Sometime in 2003, two elderly women gave their lives to Jesus in the villages of northern Uganda. They were the mothers of Alice Lakwena, the now exiled "prophetess" who founded the rebel Lord's Resistance Army (LRA), and her successor, Joseph Kony, the International Criminal Court (ICC) fugitive whose campaign has led to the deaths of thousands, including children.
Though quiet, the events signify a dramatic shift that has been occurring across the war-torn region since intercessors led a rather unusual "military" operation they dubbed Operation Gideon: The Healing of the Land.
"The president [Yoweri Museveni] turned to the church when it became evident that the army was getting nowhere with the war," the Rev. John Mulinde, director of the Kampala-based World Trumpet Mission, told Charisma. "Brig. Gen. [David] Wakalo, a man of God and the army's chaplain, had seen a vision in which the Lord said the war would not end through force of arms alone, but through prayer."
President Museveni, the man credited with turning the country around from decades of bloodshed and socioeconomic upheaval, ordered that a new offensive be mounted with the Christians leading the charge. The churches and various prayer ministries asked three area pastors—Julius Oyet, James Magara and Mike Kimuli—to pray, renouncing witchcraft and idolatry at the high places where Kony performed satanic rituals once a year.
After several weeks of fasting and prayer, Mulinde says, the team gathered at the high place, where there were seven major altars and seven smaller ones, the biggest and most notorious being in the Awere Hills of Gulu. When the intercessors approached this particular altar, the soldiers stood back, fearing its reputation. The altar had a well so bitter and poisonous that a leaf would turn dry moments after falling into it.
The intercessors anointed the place with oil and prayed until they believed the demonic powers had been broken. The prayer leaders then tasted the water. It was sweet. The soldiers were so amazed they gave their lives to Jesus on the spot.
Kony's grip has been weakening ever since. Today he is on the run in the jungles of the Congo, the Sudanese government has opened its southern border to Ugandan anti-Kony operations, and thousands of rebels have surrendered or been killed. Some 17,000 children who had been kidnapped to fight for the LRA have been rescued, and Kony's chief witches have surrendered to Jesus.
Upon his capture, Kony's top aid, Brig. Gen. Kenneth Banya, quoted the rebel leader as saying: "The spirits have left me, and it is all the fault of those Christians." Museveni, too, credits Christians for the army's progress. Oyet says the president told him: "What you have done in one weekend we couldn't do in months."
Transforming a Nation
Ministry leaders say the turn of the 20-year war in the north is just one sign of the growing influence Christians are having in Uganda. Since the 1970s, when dictator Idi Amin murdered thousands in an attempt to convert the nation to Islam, Christianity has been spreading in the East African nation.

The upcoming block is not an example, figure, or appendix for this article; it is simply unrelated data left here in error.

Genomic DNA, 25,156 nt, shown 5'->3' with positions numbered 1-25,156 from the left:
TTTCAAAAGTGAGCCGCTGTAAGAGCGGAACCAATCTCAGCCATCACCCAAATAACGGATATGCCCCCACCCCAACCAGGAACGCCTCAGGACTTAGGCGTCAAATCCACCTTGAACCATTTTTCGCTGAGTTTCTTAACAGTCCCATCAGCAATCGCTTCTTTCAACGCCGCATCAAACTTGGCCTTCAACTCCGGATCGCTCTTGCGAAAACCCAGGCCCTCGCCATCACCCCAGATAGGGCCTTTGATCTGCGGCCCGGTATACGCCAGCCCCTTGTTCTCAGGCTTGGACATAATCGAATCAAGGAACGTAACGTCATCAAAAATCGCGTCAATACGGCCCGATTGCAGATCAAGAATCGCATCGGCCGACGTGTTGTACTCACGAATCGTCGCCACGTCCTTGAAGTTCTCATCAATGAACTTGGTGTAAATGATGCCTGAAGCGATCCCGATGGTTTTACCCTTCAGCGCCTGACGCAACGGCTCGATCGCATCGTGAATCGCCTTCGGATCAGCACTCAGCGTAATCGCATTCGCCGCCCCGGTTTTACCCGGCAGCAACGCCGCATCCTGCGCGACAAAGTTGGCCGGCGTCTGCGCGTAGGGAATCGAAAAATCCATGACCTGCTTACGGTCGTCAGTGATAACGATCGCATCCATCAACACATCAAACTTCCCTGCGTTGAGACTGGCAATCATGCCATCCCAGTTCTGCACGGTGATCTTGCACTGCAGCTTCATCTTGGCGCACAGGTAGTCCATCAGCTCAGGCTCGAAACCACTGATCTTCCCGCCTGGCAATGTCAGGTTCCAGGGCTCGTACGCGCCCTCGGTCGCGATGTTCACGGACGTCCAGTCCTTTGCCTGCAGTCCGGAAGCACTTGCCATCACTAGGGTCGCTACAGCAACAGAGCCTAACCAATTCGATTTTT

Church growth, miraculous signs, and protracted prayer and fasting have marked the largely southern movement known as the Biwembe ("Papyrus") Revival, named for the papyrus structures that once served as churches.
Today sanctuaries are among the finest buildings in the nation, routinely hosting congregations of more than 10,000. Researchers estimate that at least one-fifth of Uganda's 26 million residents are born-again, and they represent the single largest political constituency in the country. For more than a decade, politicians have been turning to the church not only for votes but also for help in bringing social change.
In early 1991, the late Balaki Kirya, then President Museveni's minister of state security, summoned area pastors and announced that the government was turning over the AIDS disaster to the church. Studies indicated that 30 percent of the population would be dead by 2000 and another 30 percent infected. Only 30 percent, comprising children and the elderly, would remain, likely leading to economic collapse.
At that time the church, particularly a veteran of the Amin persecution named Peterson Sozi, already had begun working to stop the spread of the epidemic. "We undertook extensive research on the disease and then launched a countrywide campaign of information," Sozi says. "This was a deliberately interdenominational effort."
Sozi, a Reformed Presbyterian pastor who now mostly does the work of an evangelist through his Back to God Evangelistic Association, used every pulpit available to "demystify" the disease. "Every Sunday before preaching, a message calling for abstinence would be preached," he says. "We would then hammer the message home through parents, grandparents, teachers and any other authorities we could reach. Prevalence numbers began to fall." Today AIDS prevalence among adults is at roughly 5 percent.
By the time the world took notice—Uganda's success in bringing down prevalence is unrivaled anywhere—a simple message based on abstinence had contained a runaway killer.